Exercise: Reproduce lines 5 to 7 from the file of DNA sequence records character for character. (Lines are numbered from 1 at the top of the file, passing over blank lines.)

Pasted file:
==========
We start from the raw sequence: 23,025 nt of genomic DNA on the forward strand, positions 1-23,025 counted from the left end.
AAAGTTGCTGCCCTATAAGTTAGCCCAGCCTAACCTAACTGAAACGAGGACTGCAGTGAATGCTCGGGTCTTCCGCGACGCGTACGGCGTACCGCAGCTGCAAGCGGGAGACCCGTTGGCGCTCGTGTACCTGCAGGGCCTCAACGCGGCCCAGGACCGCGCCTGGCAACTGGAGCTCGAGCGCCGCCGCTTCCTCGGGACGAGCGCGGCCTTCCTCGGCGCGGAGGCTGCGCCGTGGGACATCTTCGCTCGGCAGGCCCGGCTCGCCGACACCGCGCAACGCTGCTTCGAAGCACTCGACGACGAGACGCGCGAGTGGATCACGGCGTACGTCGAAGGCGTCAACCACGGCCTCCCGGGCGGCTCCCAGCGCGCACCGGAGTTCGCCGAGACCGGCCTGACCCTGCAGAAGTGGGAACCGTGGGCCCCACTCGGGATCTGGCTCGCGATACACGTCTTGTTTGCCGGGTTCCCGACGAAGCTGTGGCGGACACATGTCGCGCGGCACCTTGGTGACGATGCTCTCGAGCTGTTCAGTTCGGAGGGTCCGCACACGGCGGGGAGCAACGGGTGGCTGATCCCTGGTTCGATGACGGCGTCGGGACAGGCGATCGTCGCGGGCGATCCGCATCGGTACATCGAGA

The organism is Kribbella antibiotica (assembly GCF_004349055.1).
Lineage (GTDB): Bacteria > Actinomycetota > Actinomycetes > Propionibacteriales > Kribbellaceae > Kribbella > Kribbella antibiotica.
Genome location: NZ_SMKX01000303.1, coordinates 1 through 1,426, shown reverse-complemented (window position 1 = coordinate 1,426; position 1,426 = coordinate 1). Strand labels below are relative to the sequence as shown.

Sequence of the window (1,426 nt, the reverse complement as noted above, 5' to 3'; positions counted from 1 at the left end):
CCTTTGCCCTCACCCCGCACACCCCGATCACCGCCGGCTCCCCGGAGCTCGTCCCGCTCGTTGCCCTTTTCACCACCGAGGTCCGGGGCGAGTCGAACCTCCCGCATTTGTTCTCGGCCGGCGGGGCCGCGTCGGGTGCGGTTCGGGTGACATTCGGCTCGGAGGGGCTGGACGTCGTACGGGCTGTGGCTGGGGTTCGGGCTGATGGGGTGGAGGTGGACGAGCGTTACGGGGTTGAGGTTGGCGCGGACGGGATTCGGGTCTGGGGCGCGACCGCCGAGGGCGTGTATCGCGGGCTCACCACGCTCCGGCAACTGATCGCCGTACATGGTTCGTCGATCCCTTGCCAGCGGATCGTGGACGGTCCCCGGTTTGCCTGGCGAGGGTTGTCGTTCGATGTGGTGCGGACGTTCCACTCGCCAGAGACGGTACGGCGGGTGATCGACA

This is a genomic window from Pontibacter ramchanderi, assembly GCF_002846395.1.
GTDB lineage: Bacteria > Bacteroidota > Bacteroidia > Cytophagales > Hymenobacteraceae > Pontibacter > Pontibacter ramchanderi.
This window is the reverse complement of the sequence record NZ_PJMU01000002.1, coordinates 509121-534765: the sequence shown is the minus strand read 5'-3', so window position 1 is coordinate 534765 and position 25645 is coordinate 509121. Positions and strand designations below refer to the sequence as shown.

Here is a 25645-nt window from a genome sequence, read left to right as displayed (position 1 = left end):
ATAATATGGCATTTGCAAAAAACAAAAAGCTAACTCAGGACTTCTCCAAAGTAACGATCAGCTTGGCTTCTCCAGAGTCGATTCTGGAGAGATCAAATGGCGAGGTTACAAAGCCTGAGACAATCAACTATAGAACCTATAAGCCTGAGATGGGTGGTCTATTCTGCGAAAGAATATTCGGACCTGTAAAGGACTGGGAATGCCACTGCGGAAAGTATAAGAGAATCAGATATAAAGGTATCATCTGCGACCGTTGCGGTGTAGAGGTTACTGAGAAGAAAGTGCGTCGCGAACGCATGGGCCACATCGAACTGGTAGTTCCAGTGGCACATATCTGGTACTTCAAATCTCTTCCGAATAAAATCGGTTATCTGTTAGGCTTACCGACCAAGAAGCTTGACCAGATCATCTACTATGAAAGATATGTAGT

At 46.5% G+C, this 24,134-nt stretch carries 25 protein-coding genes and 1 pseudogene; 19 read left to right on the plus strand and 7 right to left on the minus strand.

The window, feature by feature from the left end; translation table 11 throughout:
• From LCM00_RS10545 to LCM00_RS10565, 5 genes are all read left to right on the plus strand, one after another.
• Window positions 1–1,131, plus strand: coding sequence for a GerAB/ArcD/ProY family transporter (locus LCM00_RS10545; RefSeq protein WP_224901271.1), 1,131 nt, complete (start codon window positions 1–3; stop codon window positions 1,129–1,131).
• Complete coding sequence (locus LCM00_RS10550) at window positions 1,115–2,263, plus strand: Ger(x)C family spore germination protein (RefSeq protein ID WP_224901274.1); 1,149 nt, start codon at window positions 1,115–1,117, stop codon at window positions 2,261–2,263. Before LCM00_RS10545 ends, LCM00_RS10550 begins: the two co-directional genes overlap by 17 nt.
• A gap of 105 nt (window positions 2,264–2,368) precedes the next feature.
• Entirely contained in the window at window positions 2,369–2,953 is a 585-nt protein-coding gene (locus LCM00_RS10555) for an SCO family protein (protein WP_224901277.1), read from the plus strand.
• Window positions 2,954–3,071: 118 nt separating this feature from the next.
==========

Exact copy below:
Genome location: NZ_SMKX01000303.1, coordinates 1 through 1,426, shown reverse-complemented (window position 1 = coordinate 1,426; position 1,426 = coordinate 1). Strand labels below are relative to the sequence as shown.

Sequence of the window (1,426 nt, the reverse complement as noted above, 5' to 3'; positions counted from 1 at the left end):
CCTTTGCCCTCACCCCGCACACCCCGATCACCGCCGGCTCCCCGGAGCTCGTCCCGCTCGTTGCCCTTTTCACCACCGAGGTCCGGGGCGAGTCGAACCTCCCGCATTTGTTCTCGGCCGGCGGGGCCGCGTCGGGTGCGGTTCGGGTGACATTCGGCTCGGAGGGGCTGGACGTCGTACGGGCTGTGGCTGGGGTTCGGGCTGATGGGGTGGAGGTGGACGAGCGTTACGGGGTTGAGGTTGGCGCGGACGGGATTCGGGTCTGGGGCGCGACCGCCGAGGGCGTGTATCGCGGGCTCACCACGCTCCGGCAACTGATCGCCGTACATGGTTCGTCGATCCCTTGCCAGCGGATCGTGGACGGTCCCCGGTTTGCCTGGCGAGGGTTGTCGTTCGATGTGGTGCGGACGTTCCACTCGCCAGAGACGGTACGGCGGGTGATCGACA